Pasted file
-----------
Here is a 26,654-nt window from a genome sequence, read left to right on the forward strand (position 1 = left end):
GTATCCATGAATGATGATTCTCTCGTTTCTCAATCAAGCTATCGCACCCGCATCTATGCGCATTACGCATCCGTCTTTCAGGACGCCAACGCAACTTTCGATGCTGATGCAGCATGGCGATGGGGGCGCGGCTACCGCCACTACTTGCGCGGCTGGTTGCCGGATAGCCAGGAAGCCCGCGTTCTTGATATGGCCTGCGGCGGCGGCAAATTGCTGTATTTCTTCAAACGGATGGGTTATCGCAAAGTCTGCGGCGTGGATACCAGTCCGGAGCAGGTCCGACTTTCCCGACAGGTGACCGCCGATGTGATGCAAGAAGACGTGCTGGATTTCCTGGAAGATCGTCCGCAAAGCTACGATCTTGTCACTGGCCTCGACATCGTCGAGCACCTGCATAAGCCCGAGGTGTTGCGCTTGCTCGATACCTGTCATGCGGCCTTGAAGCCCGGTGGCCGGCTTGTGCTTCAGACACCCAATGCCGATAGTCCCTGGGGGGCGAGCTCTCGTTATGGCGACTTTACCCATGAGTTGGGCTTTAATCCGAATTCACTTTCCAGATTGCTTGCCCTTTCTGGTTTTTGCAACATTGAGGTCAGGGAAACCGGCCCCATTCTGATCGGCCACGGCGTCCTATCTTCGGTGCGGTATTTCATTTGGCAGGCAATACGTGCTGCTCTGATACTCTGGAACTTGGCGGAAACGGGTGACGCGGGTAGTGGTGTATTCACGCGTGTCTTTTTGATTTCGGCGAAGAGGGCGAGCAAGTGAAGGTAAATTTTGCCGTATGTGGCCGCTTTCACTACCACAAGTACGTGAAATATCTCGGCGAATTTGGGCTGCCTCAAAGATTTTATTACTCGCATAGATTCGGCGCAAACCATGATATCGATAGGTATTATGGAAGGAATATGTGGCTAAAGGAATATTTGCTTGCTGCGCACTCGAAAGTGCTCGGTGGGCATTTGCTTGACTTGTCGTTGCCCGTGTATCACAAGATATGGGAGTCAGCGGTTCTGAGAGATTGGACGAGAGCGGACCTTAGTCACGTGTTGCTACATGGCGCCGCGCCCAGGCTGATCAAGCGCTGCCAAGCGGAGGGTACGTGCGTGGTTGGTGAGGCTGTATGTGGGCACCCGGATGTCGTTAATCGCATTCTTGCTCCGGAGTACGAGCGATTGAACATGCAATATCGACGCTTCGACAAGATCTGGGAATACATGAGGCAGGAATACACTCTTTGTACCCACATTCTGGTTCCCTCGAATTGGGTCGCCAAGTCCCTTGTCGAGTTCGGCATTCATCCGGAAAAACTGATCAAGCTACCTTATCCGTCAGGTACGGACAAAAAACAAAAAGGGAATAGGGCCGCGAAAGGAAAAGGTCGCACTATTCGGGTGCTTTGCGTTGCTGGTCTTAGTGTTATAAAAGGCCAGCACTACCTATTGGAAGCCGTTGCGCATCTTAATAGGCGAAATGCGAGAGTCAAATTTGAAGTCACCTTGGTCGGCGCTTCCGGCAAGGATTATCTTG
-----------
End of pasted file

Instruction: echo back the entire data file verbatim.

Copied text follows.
Here is a 26,654-nt window from a genome sequence, read left to right on the forward strand (position 1 = left end):
GTATCCATGAATGATGATTCTCTCGTTTCTCAATCAAGCTATCGCACCCGCATCTATGCGCATTACGCATCCGTCTTTCAGGACGCCAACGCAACTTTCGATGCTGATGCAGCATGGCGATGGGGGCGCGGCTACCGCCACTACTTGCGCGGCTGGTTGCCGGATAGCCAGGAAGCCCGCGTTCTTGATATGGCCTGCGGCGGCGGCAAATTGCTGTATTTCTTCAAACGGATGGGTTATCGCAAAGTCTGCGGCGTGGATACCAGTCCGGAGCAGGTCCGACTTTCCCGACAGGTGACCGCCGATGTGATGCAAGAAGACGTGCTGGATTTCCTGGAAGATCGTCCGCAAAGCTACGATCTTGTCACTGGCCTCGACATCGTCGAGCACCTGCATAAGCCCGAGGTGTTGCGCTTGCTCGATACCTGTCATGCGGCCTTGAAGCCCGGTGGCCGGCTTGTGCTTCAGACACCCAATGCCGATAGTCCCTGGGGGGCGAGCTCTCGTTATGGCGACTTTACCCATGAGTTGGGCTTTAATCCGAATTCACTTTCCAGATTGCTTGCCCTTTCTGGTTTTTGCAACATTGAGGTCAGGGAAACCGGCCCCATTCTGATCGGCCACGGCGTCCTATCTTCGGTGCGGTATTTCATTTGGCAGGCAATACGTGCTGCTCTGATACTCTGGAACTTGGCGGAAACGGGTGACGCGGGTAGTGGTGTATTCACGCGTGTCTTTTTGATTTCGGCGAAGAGGGCGAGCAAGTGAAGGTAAATTTTGCCGTATGTGGCCGCTTTCACTACCACAAGTACGTGAAATATCTCGGCGAATTTGGGCTGCCTCAAAGATTTTATTACTCGCATAGATTCGGCGCAAACCATGATATCGATAGGTATTATGGAAGGAATATGTGGCTAAAGGAATATTTGCTTGCTGCGCACTCGAAAGTGCTCGGTGGGCATTTGCTTGACTTGTCGTTGCCCGTGTATCACAAGATATGGGAGTCAGCGGTTCTGAGAGATTGGACGAGAGCGGACCTTAGTCACGTGTTGCTACATGGCGCCGCGCCCAGGCTGATCAAGCGCTGCCAAGCGGAGGGTACGTGCGTGGTTGGTGAGGCTGTATGTGGGCACCCGGATGTCGTTAATCGCATTCTTGCTCCGGAGTACGAGCGATTGAACATGCAATATCGACGCTTCGACAAGATCTGGGAATACATGAGGCAGGAATACACTCTTTGTACCCACATTCTGGTTCCCTCGAATTGGGTCGCCAAGTCCCTTGTCGAGTTCGGCATTCATCCGGAAAAACTGATCAAGCTACCTTATCCGTCAGGTACGGACAAAAAACAAAAAGGGAATAGGGCCGCGAAAGGAAAAGGTCGCACTATTCGGGTGCTTTGCGTTGCTGGTCTTAGTGTTATAAAAGGCCAGCACTACCTATTGGAAGCCGTTGCGCATCTTAATAGGCGAAATGCGAGAGTCAAATTTGAAGTCACCTTGGTCGGCGCTTCCGGCAAGGATTATCTTG